More than two centuries ago, John Clare was writing fresh and honest verse about the world he saw about him. He was born and lies buried in the small village of Helpstone, Northamptonshire.
His father was an agricultural labourer, the local community had no time for poetry, and in his teens he wrote in secret, with no idea of his own special talent.
He was a ploughboy, (his formal education ended at eleven), worked in a local inn, and later was a gardener at Burghley House. From an early age he loved ballads and was attracted to books; he wrote on scraps of paper,but considered his efforts worthless.
In the book 'John Clare by Himself,' a collection of his personal writings, we can read of the early difficulties he encountered: (you will notice his lack of punctuation)
'I cannot say what first led me to dabble in Rhyme or at what age I began to write it but my first rude attempts took the form of imitations of my fathers Songs for he knew and sung a great many and I made a many things before I venturd to comit them to writing for I felt ashamed to expose them on paper and after I venturd to write them down my second thoughts blushd over them and I burnt them for a long while but as my feelings grew into song I felt a desire to preserve some and usd to correct them over and over till the last copy had lost all kindred to the first even in the title I went on some years in this way wearing it in my memory as a secret to all tho my parents usd to know that my leisure was occupyd in writing yet they had no knowledge of what I coud be doing for they never dreamed of me writing poetry at length I venturd to divulge the secret a little by reading imatations of some popular song floating among the vulgar at the markets and fairs till they were common to all but these imatations they only laughed at and told me I need never hope to make songs like them this mortified me often and almost made me desist for I knew that the excelling such doggerel woud be but a poor fame if I coud do nothing better but I hit upon an harmless deception by repeating my poems over a book as tho I was reading it this had the desird effect they often praisd them and said if I coud do as good I shoud do so I hugd myself over this deception and often repeated it and those which they praisd as superior to others I tryd to preserve in a hole in the wall but my mother found out the hurd(hoard?) and uncoscously took them for kettle holders and fire lighters whenever she wanted paper not knowing that they were any thing farther than attempts at learning to write for they were writ upon shop paper of all colors and between the lines of old copy books and any paper I coud get at for I was often wanting tho I saved almost every penny I had given me on sundays or holidays to buy it instead of sweet meats and fruit and I used to feel a little mortified after I discoverd it but I dare not reveal the secret by owning to it and wishing her to desist for I feard if she did she woud have shown them to some one to judge of ther value which woud have put me to shame so I kept the secret dissapointment to myself and wrote on suffering her to destroy them as she pleasd but when I wrote any thing which I imagind better then others I preservd it in my pocket till the paper was chafd thro and destroyd by a different and full as vain preservation.'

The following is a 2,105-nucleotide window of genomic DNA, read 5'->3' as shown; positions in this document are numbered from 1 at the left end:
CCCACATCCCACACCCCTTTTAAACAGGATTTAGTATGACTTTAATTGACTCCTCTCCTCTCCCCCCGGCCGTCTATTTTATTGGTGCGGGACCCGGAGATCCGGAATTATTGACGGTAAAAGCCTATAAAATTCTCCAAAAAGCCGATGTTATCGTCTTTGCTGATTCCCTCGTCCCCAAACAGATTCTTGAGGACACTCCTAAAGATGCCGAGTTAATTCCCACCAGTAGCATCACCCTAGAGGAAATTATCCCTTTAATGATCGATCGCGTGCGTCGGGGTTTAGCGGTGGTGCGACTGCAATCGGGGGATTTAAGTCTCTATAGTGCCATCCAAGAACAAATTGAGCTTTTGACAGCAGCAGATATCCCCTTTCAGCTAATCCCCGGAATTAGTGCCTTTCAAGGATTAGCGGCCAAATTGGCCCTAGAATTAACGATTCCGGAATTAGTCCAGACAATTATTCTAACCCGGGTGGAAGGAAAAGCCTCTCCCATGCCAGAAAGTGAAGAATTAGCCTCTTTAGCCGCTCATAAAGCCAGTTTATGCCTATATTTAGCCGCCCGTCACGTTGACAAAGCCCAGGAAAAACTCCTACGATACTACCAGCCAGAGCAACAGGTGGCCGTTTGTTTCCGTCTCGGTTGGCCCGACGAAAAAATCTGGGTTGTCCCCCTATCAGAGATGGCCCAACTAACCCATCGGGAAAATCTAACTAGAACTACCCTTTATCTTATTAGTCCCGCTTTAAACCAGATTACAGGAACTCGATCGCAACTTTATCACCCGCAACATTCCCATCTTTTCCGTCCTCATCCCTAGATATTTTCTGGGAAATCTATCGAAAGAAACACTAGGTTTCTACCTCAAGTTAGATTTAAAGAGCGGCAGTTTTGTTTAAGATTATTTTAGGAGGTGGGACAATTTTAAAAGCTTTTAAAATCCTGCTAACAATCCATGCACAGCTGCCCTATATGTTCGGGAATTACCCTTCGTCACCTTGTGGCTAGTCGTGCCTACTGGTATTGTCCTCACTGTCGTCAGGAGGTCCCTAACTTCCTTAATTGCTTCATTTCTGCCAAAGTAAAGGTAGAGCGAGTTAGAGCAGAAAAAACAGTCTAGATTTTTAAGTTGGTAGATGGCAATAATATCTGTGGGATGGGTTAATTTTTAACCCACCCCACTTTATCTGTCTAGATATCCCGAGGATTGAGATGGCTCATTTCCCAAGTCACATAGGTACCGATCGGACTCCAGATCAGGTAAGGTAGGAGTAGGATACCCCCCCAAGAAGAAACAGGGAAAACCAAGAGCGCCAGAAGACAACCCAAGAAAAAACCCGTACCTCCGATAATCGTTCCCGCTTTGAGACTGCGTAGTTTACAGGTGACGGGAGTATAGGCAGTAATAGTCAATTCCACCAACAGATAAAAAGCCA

In spite of all his private reservations about his own creative ability, John went on to produce a great quantity of written work. He is today considered to be 'a defining voice of the rural poetic tradition.'
His life was not easy; later he spent some years, depressed and often lonely, in a lunatic asylum; but the beauty and simplicity of his verse reflects the pleasure he took in the small details of everyday country life.
Here is a small example from 'The Shepherd's Calendar' : the beginning of June,1827.
His London publisher, John Taylor, has added punctuation; personally, I prefer it as it was written originally.
Now summer is in flower,and Nature's hum
Is never silent round her bounteous bloom;
Insects, as small as dust,have never done
With glittering dance, and reeling in the sun;
And green wood-fly, and blossom-haunting bee
Are never weary of their melody.
Round field and hedge, flowers in full glory twine,
Large bindweed bells,wild hop, and streakd woodbine,
That lift athirst their slender-throated flowers,
Agape for dew-falls, and for honey-showers;
These oer each bush in sweet disorder run,
And spread their wild hues to the sultry sun.
The mottled spider, at eve's leisure,weaves
His webs of silken lace on twigs and leaves,
Which every morning meet the poet's eye
Like fairies' dew-wet dresses hung to dry.
Nothing around him escaped John Clare; he was part of his surroundings, and celebrated the English countryside in all its variety,using the words of an honest, simple working man.
He is buried in the churchyard at Helpstone. Every year the local children, at a simple ceremony, lay bunches of wild flowers around his grave.
The monument on the green bears his verses.
Inside the church there are picture postcards of the house where he was born.
When I visited the village, I felt that his memorial is a fitting one; like himself, plain and not seeking celebrity; like the daisy and the violet, the spider and the honey-bee,simply and usefully in the right place.
For many reasons, John Clare is one of my favourite poets.
Every now and then I shall put more of his poems here,just as the children lay their flowers,to honour him.